It isn’t always easy to decide where to begin – or end – your story. Many authors take too much time “warming up” instead of starting a scene where something is happening. Others (or the same ones) trail on too long at the end, perhaps trying to explain everything that happened. But a strong beginning and a satisfying ending are important – and “bookends” may help you decide what those should be.
Strong stories have a distinct beginning (introducing the main character and problem), middle (where the character tries to solve the problem), and end (where the character succeeds or fails, and possibly learns a lesson). A story can feel especially satisfying if the end clearly echoes the beginning.
Perhaps a character has gone on a journey, and at the end he returns home. Maybe she starts by struggling with some physical task, and at the end she succeeds. Or he’s resisting a change, and embraces it at the end.
When the final setting or situation is similar to the opening, creating “bookends” to the middle, the pattern feels satisfying. It also helps tie the story together and ensure it hasn’t wandered off on tangents.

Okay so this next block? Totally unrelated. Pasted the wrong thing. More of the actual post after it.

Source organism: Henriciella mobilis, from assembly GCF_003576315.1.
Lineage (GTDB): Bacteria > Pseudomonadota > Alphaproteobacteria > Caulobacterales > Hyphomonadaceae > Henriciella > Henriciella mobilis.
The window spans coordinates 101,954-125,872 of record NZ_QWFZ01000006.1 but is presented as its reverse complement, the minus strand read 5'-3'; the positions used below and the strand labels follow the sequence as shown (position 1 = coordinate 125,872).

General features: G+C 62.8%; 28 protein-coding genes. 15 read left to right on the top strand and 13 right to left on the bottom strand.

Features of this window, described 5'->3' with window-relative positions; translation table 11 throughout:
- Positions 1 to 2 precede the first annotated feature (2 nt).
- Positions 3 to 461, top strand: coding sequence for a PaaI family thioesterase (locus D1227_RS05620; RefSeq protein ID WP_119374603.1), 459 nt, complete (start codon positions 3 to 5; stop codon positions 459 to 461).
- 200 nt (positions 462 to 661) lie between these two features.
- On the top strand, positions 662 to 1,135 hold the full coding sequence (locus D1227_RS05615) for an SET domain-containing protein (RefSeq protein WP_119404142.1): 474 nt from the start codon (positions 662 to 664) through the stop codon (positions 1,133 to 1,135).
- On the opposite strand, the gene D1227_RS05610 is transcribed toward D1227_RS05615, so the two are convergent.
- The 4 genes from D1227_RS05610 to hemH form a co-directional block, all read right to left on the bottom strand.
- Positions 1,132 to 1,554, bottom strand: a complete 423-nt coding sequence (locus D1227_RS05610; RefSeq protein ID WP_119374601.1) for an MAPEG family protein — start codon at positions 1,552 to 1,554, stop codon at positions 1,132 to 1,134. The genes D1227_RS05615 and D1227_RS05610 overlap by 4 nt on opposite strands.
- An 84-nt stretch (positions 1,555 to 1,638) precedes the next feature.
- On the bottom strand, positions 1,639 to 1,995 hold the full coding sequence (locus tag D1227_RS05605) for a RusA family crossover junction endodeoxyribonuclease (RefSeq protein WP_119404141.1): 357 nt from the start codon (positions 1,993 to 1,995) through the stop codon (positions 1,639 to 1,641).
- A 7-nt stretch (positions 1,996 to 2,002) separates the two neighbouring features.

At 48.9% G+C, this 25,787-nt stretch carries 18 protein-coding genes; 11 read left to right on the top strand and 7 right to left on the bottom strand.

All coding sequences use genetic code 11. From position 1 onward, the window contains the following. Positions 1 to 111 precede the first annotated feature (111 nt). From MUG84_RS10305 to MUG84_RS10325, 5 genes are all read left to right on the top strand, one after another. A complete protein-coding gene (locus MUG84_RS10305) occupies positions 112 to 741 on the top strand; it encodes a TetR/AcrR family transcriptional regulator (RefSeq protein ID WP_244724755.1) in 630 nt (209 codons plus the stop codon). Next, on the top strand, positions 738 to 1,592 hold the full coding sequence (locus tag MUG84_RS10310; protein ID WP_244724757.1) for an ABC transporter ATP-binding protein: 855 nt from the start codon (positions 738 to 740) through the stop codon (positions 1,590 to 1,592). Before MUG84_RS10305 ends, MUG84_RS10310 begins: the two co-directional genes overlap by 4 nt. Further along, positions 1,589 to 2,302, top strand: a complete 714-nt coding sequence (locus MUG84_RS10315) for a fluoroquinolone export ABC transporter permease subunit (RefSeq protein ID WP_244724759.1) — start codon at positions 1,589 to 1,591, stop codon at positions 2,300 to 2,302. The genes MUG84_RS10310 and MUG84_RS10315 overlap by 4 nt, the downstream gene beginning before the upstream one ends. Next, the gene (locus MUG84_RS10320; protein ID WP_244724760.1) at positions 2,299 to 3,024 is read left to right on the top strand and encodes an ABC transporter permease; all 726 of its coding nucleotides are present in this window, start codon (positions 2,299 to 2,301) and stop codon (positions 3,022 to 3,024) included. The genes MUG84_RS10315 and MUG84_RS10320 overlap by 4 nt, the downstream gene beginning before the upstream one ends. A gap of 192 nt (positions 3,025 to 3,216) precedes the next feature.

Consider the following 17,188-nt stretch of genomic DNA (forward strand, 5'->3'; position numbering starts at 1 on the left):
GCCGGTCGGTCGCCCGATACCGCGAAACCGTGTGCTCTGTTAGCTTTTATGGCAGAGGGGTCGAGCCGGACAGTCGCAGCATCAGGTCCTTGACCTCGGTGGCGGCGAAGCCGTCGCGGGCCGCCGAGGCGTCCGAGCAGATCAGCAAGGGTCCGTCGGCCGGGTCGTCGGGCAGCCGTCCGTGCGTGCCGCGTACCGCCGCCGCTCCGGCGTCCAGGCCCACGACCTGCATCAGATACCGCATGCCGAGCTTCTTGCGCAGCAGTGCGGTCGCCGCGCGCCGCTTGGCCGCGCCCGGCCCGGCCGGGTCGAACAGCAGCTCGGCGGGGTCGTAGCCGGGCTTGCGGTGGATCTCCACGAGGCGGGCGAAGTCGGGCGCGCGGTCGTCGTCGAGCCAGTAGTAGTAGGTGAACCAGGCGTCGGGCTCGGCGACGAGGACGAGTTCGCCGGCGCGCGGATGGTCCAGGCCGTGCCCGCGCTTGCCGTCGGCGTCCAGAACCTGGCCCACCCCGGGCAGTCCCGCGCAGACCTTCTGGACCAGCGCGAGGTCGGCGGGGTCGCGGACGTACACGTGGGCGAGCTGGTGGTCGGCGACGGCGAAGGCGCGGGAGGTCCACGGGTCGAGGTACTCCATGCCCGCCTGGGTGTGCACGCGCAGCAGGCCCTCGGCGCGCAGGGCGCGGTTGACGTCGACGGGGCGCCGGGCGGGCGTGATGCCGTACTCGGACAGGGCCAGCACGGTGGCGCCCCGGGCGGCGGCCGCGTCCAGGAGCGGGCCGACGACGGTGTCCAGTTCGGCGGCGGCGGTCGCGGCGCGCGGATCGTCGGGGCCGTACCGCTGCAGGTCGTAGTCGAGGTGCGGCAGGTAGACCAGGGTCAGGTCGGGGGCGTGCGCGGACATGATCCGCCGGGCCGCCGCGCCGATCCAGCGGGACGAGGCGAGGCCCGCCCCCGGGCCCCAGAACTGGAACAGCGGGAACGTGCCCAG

Review but New
While the ending echoes the beginning, it shouldn’t duplicate it. With a few exceptions, a story requires change. Quite likely, a problem has been solved. Hopefully, the main character has grown. The traveler returns with a new appreciation for his home. The woman who thought she’d never make it as a dancer is satisfied with her progress. The boy who wanted nothing to do with the new baby appreciates having a sibling. They haven’t merely solved the problem; they’ve changed how they feel about the situation.
The ending scene illustrates the changes by using a scene or language similar to, but slightly different from, the opening. If you open with a girl trying to hit a baseball, close with her back at the same park, swinging at a baseball again. Try making the circumstances as similar as possible, with the same weather and other characters present. The bookend format doesn’t work if you end at a different point, such as with the character at home telling her parents what happened, even if the problem was solved in the same way. You want the echo of a similar scene. This can help you figure out where to end, so you don’t stop too early or drag on too long.